The EU Contributed To Its Own Energy Crisis, But Diversification Can Solve It

The EU contributed to its own energy crisis, but diversification can solve it
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Power shortages and sky-high natural gas prices are raising very real fears that millions of European households could see blackouts or be unable to afford to stay warm this winter. However, the European Union (EU) has concrete measures at its disposal that would help alleviate this crisis and prevent future crises. The EU can and must diversify its fuel sources to ensure that there will always be enough affordable, clean energy available.

The most immediate cause of the energy crisis is a lack of natural gas, which accounted for 22 percent of power generation in the EU in 2019. The EU receives natural gas directly from Russia through the Nord Stream pipeline, but Russia recently decreased shipments, causing prices to soar and stoking fears of shortages. Russia claims the decreased supply is a seasonal change to divert more natural gas into storage caverns to prepare for higher domestic demand during the winter. However, the cut in supply also coincides with the completion of the Nord Stream 2 pipeline and Russia’s efforts to bully the EU Commission into supporting the pipeline’s final approval.

EU member states must act to diversify their sources of natural gas, because Russia is clearly not a reliable partner. Even though liquefied natural gas (LNG) is more expensive than natural gas via pipeline, member states should turn to American and Middle Eastern LNG providers to diversify their sources of natural gas. This will help avoid the necessity of turning to higher carbon-emitting sources of power like coal and oil in order to keep electricity flowing.

The EU has been implementing a major transition to renewable energies for two decades, but it has found only minimal success. In 2020, less than 20 percent of the EU’s electricity came from wind and solar, and only 13 percent came from hydropower. Though percentages are rising, there simply is not enough renewable power in the bloc at present, and it is unreliable when available. Solar power shuts down at night; wind power fails when the wind stops blowing. There is an important place for renewables in the energy landscape, but they must be adopted with a realistic view to the current abilities of the technologies. The EU should continue to increase its renewable energy generation, but not as a replacement for stable, reliable sources of clean energy.

Similarly, government regulation and political choices concerning nuclear technology are stymieing solutions for current and future energy crises. After the Fukushima nuclear accident in Japan, German Chancellor Angela Merkel pledged to shut down nuclear plants. As a result, Germany, which is the EU’s largest economy and was once an electricity exporter, has become an importer. Nuclear plants are the epitome of reliable power generation, providing stable electricity at all hours of the day, throughout the year. Nuclear plants are expensive and politically challenging to build, but Britain, France and Germany, in particular, should halt planned closures of nuclear plants and maintain those that are safe and functioning.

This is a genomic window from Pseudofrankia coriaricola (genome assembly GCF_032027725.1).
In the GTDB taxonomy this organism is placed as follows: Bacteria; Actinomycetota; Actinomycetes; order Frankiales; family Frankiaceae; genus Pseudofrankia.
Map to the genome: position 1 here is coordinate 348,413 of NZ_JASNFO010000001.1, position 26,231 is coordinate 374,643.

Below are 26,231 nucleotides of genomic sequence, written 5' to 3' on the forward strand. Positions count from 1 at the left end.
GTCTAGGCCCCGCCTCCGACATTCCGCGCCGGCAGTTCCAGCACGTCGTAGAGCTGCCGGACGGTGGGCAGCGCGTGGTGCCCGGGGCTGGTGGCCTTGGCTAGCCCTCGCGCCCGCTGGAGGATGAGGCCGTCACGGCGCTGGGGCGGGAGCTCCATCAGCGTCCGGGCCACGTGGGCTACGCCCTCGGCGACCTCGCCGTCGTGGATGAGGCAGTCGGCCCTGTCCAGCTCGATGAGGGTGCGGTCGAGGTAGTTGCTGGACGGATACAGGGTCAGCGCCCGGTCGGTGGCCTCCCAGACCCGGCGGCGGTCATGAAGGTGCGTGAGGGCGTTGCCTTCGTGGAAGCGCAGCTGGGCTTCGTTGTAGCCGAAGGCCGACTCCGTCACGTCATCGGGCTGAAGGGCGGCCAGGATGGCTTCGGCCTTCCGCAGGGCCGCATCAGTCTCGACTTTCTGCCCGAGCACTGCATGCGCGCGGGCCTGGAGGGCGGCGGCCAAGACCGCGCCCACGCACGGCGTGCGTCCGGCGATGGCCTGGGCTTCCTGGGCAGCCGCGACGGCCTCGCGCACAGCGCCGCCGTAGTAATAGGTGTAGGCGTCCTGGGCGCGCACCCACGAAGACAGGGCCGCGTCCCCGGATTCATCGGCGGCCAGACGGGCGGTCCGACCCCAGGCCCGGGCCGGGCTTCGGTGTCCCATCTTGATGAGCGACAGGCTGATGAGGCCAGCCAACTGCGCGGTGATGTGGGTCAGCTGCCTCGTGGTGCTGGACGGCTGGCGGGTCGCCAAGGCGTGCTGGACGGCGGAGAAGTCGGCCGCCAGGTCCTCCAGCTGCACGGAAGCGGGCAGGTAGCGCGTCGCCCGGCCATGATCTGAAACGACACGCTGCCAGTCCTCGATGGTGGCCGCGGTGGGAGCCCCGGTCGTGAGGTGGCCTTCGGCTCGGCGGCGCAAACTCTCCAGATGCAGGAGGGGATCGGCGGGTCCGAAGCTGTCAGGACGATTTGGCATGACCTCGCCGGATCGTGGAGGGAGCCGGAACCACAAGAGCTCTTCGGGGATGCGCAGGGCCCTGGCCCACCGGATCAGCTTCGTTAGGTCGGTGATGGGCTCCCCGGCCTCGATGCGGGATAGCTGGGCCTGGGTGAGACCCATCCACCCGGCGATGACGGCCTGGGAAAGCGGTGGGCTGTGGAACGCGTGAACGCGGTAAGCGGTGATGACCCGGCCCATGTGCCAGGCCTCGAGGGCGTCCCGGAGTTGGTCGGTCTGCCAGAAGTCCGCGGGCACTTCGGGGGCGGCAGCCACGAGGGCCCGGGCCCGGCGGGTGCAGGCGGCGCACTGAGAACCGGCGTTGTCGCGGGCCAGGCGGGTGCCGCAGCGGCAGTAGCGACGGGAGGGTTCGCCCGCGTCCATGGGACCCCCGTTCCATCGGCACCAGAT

Even though some of the EU’s largest economies shunned nuclear power for the past decade, other EU countries are actively pursuing new nuclear power sources. These include traditional light-water reactors and next-generation nuclear technologies. These policies should be encouraged, as adding more nuclear baseload capacity in the EU will help moderate electricity price spikes associated with natural gas availability. France’s recent announcement that it will now support building new nuclear power plants is an encouraging sign, as are recent agreements between the United States and Romania and between the United States and Ukraine.

Beyond nuclear power, alternative energy technologies like biofuels have been insufficient to replace old fuels in the EU market. The Renewable Energy Directive, which governs biofuels in the EU market, is hurting the bloc’s energy security. Specifically, this directive places regulatory barriers on imported biofuels, with the clear intent to push the EU towards homegrown biofuels. The European continent’s moderate climate works for cultivating rapeseed oil and soybeans but not palm oil-based fuel, which presents several environmental advantages. Palm oil requires less than 15 percent of the fertilizer and pesticides than rapeseed and soybeans require, and it produces eleven times more fuel per hectare than soybean oil, ten times more than sunflower oil, and seven times more than rapeseed oil.

The Renewable Energy Directive, though, has imposed a de facto ban on palm oil as a biofuel, to prop up domestic producers. The EU wants to be a responsible participant in protecting the environment while also assisting its own economy. It can do both by revoking the restrictive biofuel provisions of the Renewable Energy Directive and re-committing to the future of biofuels by opening to imports of palm oil, with an eye towards sustainability and responsible stewardship.

Of course, the EU wants to preserve the environment and maintain the lifestyles of its 450 million citizens. To power its economy and the lifestyles of its people, it must diversify its energy sources, not restrict them. Otherwise, this crisis will not be the last.

By Ellen Walk, nonresident senior fellow at the Atlantic Council Global Energy Center and the president of Transversal Consulting.

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